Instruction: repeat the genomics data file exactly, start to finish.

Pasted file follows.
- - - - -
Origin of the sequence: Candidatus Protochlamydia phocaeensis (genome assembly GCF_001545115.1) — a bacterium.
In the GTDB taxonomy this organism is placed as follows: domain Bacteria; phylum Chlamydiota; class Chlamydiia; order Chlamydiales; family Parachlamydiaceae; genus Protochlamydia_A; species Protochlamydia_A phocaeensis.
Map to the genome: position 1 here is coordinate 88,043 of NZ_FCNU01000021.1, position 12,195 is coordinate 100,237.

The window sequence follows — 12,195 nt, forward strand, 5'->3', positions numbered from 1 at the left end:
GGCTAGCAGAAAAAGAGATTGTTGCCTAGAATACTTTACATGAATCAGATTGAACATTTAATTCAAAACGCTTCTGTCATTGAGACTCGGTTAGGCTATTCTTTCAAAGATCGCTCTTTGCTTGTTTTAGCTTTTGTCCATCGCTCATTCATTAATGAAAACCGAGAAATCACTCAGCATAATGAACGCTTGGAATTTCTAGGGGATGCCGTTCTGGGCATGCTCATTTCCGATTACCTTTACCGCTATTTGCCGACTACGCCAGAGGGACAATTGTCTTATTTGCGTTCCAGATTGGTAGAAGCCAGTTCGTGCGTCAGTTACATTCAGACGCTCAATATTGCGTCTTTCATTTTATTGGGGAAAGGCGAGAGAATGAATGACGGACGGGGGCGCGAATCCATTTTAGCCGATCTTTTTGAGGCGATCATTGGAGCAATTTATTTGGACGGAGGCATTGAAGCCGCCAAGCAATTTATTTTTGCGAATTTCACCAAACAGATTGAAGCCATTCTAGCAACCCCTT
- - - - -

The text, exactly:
Origin of the sequence: Candidatus Protochlamydia phocaeensis (genome assembly GCF_001545115.1) — a bacterium.
In the GTDB taxonomy this organism is placed as follows: domain Bacteria; phylum Chlamydiota; class Chlamydiia; order Chlamydiales; family Parachlamydiaceae; genus Protochlamydia_A; species Protochlamydia_A phocaeensis.
Map to the genome: position 1 here is coordinate 88,043 of NZ_FCNU01000021.1, position 12,195 is coordinate 100,237.

The window sequence follows — 12,195 nt, forward strand, 5'->3', positions numbered from 1 at the left end:
GGCTAGCAGAAAAAGAGATTGTTGCCTAGAATACTTTACATGAATCAGATTGAACATTTAATTCAAAACGCTTCTGTCATTGAGACTCGGTTAGGCTATTCTTTCAAAGATCGCTCTTTGCTTGTTTTAGCTTTTGTCCATCGCTCATTCATTAATGAAAACCGAGAAATCACTCAGCATAATGAACGCTTGGAATTTCTAGGGGATGCCGTTCTGGGCATGCTCATTTCCGATTACCTTTACCGCTATTTGCCGACTACGCCAGAGGGACAATTGTCTTATTTGCGTTCCAGATTGGTAGAAGCCAGTTCGTGCGTCAGTTACATTCAGACGCTCAATATTGCGTCTTTCATTTTATTGGGGAAAGGCGAGAGAATGAATGACGGACGGGGGCGCGAATCCATTTTAGCCGATCTTTTTGAGGCGATCATTGGAGCAATTTATTTGGACGGAGGCATTGAAGCCGCCAAGCAATTTATTTTTGCGAATTTCACCAAACAGATTGAAGCCATTCTAGCAACCCCTT